Keeping up with the industry’s fast push to electrify vehicles and produce more trucks and SUVs, Ford Motor Company’s new CEO Jim Hackett said Tuesday the automaker would boost development funds for new electric vehicles, while cutting money spent on cars and internal combustion engines.
Hackett, who was put in charge as president and CEO in May after heading up Ford Smart Mobility, has spent four months evaluating Ford’s position as an automaker and transportation company. It comes at a time when Ford is pushing its mobility solutions, but still lags behind rivals such as General Motors in terms of autonomous technologies, partnerships and electric vehicle development. Just today, General Motors pledged to launch at least 20 all-electric vehicles by 2023.
“When you’re a long-lived company that has had success over multiple decades the decision to change is not easy – culturally or operationally,” Hackett said Tuesday in a news release. “Ultimately, though, we must accept the virtues that brought us success over the past century are really no guarantee of future success.”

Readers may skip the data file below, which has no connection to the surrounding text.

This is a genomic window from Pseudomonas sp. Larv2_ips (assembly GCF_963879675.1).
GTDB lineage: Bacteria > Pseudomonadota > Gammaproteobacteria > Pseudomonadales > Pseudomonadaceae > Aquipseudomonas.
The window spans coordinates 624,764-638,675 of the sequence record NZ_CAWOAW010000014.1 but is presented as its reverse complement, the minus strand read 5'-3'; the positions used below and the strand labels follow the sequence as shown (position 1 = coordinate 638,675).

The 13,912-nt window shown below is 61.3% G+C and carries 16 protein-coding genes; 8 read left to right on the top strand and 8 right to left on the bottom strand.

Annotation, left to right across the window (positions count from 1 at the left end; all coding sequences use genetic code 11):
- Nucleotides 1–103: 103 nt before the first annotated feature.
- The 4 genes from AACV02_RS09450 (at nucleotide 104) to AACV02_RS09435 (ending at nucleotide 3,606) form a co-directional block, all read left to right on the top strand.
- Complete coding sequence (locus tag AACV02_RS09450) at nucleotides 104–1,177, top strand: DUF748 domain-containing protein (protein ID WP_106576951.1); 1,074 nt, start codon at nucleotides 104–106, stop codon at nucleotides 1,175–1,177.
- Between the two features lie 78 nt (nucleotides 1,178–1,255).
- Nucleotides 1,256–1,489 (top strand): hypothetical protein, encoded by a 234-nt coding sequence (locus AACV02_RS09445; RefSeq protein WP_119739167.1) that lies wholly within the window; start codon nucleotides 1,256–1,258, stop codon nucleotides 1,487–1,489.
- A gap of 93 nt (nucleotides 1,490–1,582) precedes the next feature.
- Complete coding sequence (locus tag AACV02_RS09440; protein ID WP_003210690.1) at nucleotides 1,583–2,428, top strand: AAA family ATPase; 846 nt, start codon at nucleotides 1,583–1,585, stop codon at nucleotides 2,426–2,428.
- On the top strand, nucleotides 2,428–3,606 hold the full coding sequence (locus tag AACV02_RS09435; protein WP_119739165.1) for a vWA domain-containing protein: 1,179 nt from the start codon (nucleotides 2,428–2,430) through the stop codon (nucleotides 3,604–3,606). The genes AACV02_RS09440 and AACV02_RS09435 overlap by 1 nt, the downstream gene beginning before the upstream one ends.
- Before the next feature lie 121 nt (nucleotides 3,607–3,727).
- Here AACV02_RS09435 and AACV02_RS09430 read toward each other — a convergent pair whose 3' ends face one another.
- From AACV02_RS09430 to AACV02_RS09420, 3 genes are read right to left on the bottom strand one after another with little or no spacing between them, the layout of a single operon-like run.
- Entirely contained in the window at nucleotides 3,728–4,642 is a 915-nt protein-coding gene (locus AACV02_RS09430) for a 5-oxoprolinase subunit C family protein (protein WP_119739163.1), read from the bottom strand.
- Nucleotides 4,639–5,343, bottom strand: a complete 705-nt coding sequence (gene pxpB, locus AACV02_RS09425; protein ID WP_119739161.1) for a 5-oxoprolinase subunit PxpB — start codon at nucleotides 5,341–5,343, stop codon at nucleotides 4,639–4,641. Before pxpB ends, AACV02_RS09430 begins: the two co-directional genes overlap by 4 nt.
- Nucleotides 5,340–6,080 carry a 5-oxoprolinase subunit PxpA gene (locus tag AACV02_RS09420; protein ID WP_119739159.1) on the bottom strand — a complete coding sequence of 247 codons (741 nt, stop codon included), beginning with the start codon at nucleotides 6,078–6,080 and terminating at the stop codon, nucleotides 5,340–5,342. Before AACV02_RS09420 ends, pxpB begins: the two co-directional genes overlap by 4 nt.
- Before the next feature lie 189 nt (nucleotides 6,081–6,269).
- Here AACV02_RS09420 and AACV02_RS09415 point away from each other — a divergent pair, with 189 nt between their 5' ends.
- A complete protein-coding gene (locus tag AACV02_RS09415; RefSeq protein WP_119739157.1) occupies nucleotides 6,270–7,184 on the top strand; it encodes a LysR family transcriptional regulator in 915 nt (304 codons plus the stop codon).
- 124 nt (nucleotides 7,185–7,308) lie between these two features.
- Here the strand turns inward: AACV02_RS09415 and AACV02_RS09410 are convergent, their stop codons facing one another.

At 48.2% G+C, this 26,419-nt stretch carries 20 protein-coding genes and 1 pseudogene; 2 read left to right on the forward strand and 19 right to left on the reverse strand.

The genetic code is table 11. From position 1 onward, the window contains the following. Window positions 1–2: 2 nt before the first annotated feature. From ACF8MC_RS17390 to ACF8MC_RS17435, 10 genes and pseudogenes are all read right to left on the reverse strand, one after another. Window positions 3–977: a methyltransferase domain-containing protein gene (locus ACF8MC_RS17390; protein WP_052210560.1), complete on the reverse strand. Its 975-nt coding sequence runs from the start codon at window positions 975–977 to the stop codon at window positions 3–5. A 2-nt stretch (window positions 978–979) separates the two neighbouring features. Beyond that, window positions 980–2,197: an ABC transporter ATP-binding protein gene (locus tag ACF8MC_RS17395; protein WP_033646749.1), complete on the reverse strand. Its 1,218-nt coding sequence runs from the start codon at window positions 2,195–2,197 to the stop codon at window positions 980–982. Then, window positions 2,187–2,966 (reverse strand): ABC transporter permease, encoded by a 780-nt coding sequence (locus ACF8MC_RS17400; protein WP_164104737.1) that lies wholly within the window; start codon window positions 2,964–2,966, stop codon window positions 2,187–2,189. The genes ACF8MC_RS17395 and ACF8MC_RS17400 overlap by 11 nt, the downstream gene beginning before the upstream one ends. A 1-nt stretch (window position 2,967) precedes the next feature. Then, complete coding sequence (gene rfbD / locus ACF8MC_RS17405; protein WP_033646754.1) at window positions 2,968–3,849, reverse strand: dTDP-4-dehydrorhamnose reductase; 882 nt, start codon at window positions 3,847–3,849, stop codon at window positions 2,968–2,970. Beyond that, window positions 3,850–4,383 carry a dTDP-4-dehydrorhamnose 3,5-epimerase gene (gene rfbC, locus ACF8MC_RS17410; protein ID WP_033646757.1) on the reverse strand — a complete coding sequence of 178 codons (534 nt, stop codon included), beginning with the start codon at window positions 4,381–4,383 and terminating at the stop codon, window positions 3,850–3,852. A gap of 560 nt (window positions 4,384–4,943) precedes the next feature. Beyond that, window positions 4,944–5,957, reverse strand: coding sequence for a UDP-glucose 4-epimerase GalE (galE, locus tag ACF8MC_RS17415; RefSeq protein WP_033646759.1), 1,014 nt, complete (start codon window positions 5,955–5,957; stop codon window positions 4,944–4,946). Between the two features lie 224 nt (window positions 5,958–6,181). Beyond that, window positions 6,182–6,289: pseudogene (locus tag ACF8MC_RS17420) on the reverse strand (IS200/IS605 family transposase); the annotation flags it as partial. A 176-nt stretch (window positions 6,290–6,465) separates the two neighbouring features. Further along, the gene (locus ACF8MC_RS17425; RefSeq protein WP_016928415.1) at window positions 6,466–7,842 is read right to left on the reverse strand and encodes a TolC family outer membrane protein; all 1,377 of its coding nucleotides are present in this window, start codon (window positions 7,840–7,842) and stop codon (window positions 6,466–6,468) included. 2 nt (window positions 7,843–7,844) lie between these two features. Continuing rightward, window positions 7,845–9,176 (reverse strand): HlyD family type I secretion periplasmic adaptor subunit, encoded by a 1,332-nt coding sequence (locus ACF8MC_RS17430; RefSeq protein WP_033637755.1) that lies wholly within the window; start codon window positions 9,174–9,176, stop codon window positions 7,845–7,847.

Ford will focus on “smart and connected” vehicles that will, “thrive in a new transportation operating system,” according to the presentation. The company says it will offer internet connectivity on all of its U.S.-bound models by 2019 and in 90 percent of its vehicles sold worldwide by 2020.
Ford will continue to pursue more transportation research partnerships
These new vehicles Ford intends to bring to market will benefit from more money towards electrification resources, on top of a previously announced $4.5-billion investment that will bring models such as an F-150 hybrid, Mustang hybrid and full EV around 2020.
While Ford says it will still be in the business of building cars, more of its attention will go towards leveraging partnerships for other forms of transportation initiatives. Tuesday’s presentation comes on the heels of a tie-up with Lyft for autonomous vehicle research and the $1-billion investment in Argo. And all this comes at the company wants to use simplified production methods to save money on the cars it does build.
Ford still has some catching up to do with a number of automakers that have pledged to stay ahead of the curve when it comes to investing in alternative fuels and figuring out which transportation paths to take in the coming decades. But Hackett seems to have received the memo that Ford needed to make some bold moves before it fell way behind its competitors.